Canadian journalist Donna Laframboise has been watching the climate world since 2009. What she sees isn't pretty.
The dirty little secret behind every pie-in-the-sky climate measure is that when emissions disappear, so do jobs, economic opportunities, and human well-being.
I’ve written a new column for the Frontier Centre for Public Policy. Titled When Emissions Disappear, So Do Jobs, it has been published:
We may, some day, inhabit a world in which higher carbon dioxide emissions are not indicators of human well-being. But that is not the world we live in now.
This is the hard part about being a grownup. We have to put aside fairy tales and confront reality. Policies that ignore reality are wasteful – and are therefore the exact opposite of sustainable.
During my research for this column, I generated the above graph in Excel. (The numbers were cut-and-pasted from the CO2 Highlights 2014 – Excel tables link appearing on this page of the International Energy Agency’s website.)
The red line shows the increase in worldwide CO2 emissions during the 21 years prior to the signing of the United Nations’ 1992 climate treaty, the UN Framework Convention on Climate Change (UNFCCC). The blue line represents the increase during the following 21 years. In both cases, emissions rose by 50%.
In other words, despite the extensive UN bureaucracy, the over-hyped climate summits, the non-stop demands for emissions reduction, the happy talk about renewable energy becoming competitive, we’re treading water. Emissions aren’t falling, they continue to rise. And they’re rising at the same rate they were before political leaders signed a treaty that was supposed to curtail them.
Here’s a non-graph way of expressing these numbers:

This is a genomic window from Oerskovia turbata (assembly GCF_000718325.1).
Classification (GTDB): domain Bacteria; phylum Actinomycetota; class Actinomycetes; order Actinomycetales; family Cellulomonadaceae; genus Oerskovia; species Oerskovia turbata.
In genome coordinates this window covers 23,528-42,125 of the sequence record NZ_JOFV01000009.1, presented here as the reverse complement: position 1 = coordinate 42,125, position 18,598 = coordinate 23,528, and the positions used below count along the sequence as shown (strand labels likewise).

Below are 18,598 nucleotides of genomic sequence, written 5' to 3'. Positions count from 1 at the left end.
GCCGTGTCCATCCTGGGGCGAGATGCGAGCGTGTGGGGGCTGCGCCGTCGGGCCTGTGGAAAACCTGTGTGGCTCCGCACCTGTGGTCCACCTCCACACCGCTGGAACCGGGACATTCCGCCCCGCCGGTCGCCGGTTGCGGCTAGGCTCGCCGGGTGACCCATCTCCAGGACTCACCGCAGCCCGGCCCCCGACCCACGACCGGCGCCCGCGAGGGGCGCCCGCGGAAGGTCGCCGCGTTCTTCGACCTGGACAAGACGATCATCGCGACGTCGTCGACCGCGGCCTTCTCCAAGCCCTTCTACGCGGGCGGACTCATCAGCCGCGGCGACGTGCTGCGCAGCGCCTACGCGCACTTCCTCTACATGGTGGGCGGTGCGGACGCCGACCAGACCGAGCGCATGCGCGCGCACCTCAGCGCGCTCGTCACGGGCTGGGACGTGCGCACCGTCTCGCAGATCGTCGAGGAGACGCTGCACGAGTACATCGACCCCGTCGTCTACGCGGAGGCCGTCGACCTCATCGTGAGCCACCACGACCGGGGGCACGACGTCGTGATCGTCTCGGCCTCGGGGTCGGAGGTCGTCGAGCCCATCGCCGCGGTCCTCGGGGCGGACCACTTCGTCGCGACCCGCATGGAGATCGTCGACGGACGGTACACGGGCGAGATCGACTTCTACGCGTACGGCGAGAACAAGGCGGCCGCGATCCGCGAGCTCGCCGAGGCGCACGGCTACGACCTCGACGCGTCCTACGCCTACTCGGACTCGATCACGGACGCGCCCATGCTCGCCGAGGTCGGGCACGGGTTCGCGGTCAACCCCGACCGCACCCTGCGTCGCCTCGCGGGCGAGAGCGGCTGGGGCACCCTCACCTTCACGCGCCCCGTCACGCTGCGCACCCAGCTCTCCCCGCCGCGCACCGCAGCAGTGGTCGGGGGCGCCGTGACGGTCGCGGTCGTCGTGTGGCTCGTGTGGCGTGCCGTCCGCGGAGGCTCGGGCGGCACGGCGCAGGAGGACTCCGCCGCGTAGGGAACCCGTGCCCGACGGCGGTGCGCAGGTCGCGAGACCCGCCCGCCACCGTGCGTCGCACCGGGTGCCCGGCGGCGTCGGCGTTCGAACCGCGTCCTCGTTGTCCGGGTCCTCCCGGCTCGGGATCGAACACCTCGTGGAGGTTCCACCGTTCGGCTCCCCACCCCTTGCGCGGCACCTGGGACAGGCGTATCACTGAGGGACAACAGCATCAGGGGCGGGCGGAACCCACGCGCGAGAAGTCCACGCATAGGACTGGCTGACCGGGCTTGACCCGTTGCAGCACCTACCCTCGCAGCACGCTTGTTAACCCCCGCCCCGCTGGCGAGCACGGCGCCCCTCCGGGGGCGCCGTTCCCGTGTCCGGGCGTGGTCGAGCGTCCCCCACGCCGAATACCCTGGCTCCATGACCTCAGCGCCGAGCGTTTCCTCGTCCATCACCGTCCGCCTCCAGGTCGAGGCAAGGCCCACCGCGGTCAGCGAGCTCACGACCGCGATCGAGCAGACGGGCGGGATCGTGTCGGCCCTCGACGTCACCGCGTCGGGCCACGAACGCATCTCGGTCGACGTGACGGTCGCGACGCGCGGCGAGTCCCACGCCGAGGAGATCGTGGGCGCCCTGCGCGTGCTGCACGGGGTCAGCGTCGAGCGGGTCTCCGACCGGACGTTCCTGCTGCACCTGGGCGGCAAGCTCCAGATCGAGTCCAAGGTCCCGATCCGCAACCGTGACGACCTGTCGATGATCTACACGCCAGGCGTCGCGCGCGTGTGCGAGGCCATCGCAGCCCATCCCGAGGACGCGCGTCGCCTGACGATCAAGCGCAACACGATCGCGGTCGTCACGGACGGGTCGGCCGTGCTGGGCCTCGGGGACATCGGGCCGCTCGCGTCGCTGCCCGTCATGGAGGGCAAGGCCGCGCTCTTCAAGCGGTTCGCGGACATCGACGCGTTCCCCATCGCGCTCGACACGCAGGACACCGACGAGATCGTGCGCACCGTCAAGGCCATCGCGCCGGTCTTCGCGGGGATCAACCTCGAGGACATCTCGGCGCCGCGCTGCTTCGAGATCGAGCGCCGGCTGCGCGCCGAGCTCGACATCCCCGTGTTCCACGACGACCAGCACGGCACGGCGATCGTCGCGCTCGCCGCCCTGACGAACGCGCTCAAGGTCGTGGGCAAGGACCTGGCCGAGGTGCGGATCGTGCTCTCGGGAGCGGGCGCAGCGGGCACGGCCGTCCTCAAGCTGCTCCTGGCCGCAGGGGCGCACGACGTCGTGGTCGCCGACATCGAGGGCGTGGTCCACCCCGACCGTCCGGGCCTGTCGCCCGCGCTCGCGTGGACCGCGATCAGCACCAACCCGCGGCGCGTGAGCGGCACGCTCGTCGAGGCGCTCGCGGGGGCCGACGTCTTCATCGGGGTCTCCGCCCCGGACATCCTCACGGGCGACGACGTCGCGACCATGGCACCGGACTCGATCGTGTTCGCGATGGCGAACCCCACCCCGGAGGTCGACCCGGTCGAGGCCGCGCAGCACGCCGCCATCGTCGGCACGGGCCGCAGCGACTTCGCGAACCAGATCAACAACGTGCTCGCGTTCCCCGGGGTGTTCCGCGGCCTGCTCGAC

1971 emissions: 14,085 million tonnes
1991 emissions: 21,129 million
rate of increase: 50.01%
1992 worldwide emissions: 21,064 million tonnes
2012 emissions: 31,734
rate of increase: 50.65%
Over the past 42 years, a noticeable drop in emissions has occurred only once – during that time of misery known as the 2009 financial crisis. Anyone who considers themselves compassionate, anyone who cares about the world’s least fortunate, needs to reflect long and hard on that data point.
It doesn’t matter how lovely our intentions are. If we support measures that impoverish people we are not making the world a better place.
Jobs are good. A decent standard of living is good. Both generate emissions. Let’s get over it.
A hyper-linked version of my column:
Following Barack Obama’s recent visit to China, the White House issued a joint US-China climate announcement that says “China intends to achieve the peaking of C02 emissions around 2030.” But that isn’t news.
A report published three-and-a-half-years ago and funded by the US Department of Energy had already predicted this. Titled China’s Energy and Carbon Emissions Outlook to 2050, it says that population growth, urbanization, and other factors are all expected to peak in China by 2030. Therefore, emissions will, too.
Welcome to the smoke-and-mirrors world of climate negotiations. First, Mr. Obama’s “historic” agreement takes credit for forces already in motion in a foreign country. Second, despite all evidence to the contrary, it pretends that America is capable of reducing its own emissions dramatically over the next decade.